Dr. José-Alain Sahel, Chairman of the Department of Ophthalmology at the University of Pittsburgh and Director of UPMC Eye Center, conducts research that focuses on the retina and its photoreceptor cells.
Dr. Sahel aims to treat rare genetic disorders and common causes of blindness, such as glaucoma and age-related macular degeneration. The most promising treatments revolve around three strategies: cameras and processors that gather and translate light for the brain, genetic therapies that aim to improve some cells’ ability to sense and process light, and stem-cell treatments to grow new photoreceptor cells.
One of Dr. Sahel’s camera devices, known as artificial retinas, to treat visual impairment caused by the rare genetic condition, retinitis pigmentosa, was granted limited approval by the FDA. The device uses a camera to gather light, and a video processing unit converts the light into electronic data that is transmitted wirelessly to an artificial retina implanted at the back of the eye, which interprets it for the brain, according to an FDA news release.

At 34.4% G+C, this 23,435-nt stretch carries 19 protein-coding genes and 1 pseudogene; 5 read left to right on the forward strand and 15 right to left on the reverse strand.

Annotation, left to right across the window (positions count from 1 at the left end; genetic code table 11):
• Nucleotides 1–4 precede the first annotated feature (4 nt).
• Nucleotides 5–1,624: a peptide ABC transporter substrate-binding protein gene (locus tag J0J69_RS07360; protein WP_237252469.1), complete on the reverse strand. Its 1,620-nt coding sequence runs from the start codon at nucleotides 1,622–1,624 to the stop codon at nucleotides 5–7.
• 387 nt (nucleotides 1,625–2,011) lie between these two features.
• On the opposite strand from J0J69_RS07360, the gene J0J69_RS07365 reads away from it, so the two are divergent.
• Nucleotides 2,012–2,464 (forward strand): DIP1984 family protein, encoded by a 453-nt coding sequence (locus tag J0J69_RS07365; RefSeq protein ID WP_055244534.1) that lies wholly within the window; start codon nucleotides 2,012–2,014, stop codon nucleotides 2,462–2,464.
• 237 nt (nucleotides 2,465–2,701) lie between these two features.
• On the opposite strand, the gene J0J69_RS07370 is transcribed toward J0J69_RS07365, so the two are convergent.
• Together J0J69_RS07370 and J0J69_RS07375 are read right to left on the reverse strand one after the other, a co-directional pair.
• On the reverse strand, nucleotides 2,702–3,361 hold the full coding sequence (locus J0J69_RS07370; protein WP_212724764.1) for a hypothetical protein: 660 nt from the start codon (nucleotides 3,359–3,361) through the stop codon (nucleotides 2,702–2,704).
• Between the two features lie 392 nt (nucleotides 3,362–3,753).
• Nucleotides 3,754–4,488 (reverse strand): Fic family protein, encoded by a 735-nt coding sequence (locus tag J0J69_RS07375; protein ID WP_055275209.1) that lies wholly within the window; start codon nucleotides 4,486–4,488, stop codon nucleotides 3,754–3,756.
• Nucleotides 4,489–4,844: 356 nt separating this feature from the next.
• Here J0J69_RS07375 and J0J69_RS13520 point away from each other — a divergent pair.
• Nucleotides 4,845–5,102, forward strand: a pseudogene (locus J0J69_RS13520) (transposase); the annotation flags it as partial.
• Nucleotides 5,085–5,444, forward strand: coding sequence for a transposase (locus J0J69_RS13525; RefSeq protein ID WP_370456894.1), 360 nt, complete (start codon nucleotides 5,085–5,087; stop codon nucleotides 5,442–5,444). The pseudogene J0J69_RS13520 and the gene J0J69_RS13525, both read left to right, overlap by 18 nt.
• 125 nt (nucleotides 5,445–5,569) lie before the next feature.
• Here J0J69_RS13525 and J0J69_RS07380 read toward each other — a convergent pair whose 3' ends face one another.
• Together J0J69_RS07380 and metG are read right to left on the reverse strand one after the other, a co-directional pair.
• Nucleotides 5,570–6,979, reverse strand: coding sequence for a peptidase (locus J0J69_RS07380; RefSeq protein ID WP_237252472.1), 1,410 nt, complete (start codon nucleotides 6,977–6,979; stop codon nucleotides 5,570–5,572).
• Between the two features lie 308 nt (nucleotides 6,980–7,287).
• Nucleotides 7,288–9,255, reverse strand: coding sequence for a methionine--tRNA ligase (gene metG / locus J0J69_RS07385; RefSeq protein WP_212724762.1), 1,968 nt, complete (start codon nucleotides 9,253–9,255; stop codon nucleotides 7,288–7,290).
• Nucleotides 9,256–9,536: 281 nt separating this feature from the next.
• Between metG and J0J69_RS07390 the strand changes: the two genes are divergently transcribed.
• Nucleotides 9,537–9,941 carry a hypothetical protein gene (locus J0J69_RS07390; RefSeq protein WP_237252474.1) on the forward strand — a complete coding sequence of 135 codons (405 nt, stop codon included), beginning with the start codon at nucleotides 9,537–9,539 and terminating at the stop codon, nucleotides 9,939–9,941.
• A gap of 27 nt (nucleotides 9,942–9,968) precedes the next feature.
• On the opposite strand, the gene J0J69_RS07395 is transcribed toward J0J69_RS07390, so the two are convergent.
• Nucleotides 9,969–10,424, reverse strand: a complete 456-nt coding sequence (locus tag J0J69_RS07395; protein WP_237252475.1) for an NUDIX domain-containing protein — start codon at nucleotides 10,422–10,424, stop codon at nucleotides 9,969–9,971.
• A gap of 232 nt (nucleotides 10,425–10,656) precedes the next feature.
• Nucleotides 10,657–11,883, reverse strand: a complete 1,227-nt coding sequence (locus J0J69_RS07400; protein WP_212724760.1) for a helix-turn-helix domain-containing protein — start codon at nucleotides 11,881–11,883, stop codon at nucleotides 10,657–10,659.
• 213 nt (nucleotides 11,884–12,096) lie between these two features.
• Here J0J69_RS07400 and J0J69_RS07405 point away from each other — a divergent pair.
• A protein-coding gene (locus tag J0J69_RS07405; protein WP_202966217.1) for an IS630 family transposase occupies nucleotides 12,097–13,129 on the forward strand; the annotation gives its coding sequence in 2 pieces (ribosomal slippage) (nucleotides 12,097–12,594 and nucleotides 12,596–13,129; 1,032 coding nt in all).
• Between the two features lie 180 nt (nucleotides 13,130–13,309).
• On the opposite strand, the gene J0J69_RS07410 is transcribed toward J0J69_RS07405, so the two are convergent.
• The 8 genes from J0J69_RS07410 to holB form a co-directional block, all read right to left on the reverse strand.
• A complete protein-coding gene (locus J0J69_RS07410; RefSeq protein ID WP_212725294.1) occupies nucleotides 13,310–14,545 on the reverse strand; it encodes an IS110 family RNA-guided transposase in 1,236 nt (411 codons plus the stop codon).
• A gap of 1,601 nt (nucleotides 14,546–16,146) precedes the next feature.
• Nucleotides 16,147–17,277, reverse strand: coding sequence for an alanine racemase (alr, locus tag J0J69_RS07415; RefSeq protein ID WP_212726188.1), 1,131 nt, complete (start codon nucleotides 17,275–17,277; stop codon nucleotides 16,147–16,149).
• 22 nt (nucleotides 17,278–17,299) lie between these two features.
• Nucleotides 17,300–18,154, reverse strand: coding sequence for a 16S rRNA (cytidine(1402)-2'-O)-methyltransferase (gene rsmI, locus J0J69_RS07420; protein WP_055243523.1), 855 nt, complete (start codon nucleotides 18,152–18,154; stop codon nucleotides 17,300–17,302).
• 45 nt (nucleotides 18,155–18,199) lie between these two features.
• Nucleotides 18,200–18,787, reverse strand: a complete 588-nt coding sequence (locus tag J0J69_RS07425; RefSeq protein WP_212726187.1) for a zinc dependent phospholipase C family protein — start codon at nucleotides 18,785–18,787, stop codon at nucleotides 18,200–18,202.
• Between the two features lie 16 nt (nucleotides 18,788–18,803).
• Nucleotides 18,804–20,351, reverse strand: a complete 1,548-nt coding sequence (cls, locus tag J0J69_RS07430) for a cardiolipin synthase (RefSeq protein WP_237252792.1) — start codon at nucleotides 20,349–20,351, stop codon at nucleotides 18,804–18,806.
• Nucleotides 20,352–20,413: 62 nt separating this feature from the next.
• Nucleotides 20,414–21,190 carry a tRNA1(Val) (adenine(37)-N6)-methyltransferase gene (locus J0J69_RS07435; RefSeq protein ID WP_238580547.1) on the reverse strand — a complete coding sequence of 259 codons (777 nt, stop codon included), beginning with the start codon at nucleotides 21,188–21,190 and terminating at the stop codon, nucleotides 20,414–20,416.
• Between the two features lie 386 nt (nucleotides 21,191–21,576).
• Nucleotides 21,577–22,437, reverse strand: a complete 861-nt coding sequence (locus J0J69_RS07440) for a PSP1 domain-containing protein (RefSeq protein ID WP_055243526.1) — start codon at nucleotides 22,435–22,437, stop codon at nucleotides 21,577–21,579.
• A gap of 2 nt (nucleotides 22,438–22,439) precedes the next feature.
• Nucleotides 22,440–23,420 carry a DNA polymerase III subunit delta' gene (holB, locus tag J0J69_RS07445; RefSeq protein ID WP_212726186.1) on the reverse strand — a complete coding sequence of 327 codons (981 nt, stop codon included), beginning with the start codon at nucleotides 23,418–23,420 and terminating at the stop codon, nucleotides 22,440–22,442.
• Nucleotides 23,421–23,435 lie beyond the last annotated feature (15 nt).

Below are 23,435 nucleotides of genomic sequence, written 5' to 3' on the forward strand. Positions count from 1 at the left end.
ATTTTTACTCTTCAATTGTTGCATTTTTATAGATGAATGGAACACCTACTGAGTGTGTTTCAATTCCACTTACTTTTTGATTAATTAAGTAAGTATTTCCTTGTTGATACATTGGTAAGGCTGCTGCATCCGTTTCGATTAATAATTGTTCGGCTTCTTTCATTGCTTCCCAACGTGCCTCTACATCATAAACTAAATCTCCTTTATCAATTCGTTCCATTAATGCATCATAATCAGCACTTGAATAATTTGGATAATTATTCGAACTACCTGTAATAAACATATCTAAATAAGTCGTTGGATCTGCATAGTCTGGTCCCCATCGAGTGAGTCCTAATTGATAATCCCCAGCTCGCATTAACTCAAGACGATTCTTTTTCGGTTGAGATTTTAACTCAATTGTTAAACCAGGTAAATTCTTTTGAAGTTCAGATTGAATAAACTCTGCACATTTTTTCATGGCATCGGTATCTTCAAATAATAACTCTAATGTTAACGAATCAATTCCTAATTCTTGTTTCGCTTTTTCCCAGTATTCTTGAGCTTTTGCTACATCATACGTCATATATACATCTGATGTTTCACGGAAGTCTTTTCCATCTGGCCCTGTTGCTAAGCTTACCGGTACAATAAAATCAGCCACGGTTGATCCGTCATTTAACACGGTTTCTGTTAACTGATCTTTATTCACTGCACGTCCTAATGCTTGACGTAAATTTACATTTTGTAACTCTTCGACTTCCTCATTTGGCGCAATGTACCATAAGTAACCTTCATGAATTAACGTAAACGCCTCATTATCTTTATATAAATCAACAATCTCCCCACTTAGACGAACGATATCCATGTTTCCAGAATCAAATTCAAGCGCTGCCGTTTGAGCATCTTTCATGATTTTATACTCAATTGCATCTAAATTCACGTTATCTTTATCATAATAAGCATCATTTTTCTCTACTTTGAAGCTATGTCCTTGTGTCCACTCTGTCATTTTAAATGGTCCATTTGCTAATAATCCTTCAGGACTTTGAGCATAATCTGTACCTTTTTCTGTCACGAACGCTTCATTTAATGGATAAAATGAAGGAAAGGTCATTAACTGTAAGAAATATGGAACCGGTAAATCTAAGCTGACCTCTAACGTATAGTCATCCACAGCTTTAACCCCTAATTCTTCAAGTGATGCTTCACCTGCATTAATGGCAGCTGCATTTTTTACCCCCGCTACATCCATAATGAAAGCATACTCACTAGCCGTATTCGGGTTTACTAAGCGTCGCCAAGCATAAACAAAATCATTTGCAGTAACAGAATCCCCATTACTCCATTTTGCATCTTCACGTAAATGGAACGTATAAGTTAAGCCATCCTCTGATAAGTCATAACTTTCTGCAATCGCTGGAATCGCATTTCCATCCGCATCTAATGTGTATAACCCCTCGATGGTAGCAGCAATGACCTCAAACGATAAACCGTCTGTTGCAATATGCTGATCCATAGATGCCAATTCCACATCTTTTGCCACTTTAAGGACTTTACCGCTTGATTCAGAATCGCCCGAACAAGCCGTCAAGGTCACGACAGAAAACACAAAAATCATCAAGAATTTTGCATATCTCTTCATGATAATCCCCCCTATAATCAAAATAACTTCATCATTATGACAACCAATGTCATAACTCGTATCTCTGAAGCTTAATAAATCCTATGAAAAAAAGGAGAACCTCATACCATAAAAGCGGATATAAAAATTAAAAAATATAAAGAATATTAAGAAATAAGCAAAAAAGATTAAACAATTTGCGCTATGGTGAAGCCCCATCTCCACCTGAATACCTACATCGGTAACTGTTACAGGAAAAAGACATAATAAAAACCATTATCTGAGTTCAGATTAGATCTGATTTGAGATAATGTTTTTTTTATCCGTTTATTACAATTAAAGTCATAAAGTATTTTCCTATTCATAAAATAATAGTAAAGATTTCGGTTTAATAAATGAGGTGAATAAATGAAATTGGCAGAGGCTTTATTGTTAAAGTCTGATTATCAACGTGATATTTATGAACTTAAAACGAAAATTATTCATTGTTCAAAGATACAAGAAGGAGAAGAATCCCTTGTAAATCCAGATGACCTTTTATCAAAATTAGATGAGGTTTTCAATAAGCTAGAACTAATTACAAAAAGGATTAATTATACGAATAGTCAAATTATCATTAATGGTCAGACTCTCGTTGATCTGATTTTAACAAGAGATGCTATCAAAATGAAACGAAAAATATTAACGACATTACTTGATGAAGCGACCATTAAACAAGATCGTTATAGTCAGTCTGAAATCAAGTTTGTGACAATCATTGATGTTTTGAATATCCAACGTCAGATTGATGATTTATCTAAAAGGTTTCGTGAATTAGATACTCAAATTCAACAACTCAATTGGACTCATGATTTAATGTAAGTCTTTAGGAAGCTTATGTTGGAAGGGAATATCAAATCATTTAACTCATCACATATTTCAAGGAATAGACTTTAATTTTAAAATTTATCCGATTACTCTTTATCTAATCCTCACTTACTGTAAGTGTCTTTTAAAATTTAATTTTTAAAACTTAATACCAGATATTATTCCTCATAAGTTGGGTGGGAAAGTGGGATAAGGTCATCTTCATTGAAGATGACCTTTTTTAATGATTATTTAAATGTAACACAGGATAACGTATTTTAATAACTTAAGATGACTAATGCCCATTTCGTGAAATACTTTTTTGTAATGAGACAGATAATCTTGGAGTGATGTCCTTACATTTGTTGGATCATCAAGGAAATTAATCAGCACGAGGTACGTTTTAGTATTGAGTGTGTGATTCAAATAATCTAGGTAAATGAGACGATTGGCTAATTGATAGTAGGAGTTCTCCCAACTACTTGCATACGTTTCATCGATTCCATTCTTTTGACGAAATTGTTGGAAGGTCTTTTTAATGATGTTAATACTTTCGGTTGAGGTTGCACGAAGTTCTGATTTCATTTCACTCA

Within a year, Dr. Sahel hopes to begin clinical trials for a more advanced system, known as the IRIS II, which he developed at his Vision Institute in France. The IRIS II implant has more electrodes to create a clearer picture, uses a solar panel to power itself and relies on a safer surgery to implant, he said. It was designed with diamond, titanium, and a new, ultra-light and strong material called graphene to better interface with neural tissue in the retina.
Dr. Sahel also had an optogenetics breakthrough that allowed a man to see after 40 years of total blindness. Read more about it in our Fall 2021 Sight + Sound Newsletter.
For the latest news on groundbreaking research on Inherited Retinal Degenerative Diseases, visit our Retinal Regeneration blog and subscribe to EEF’s Monthly Newsletter.
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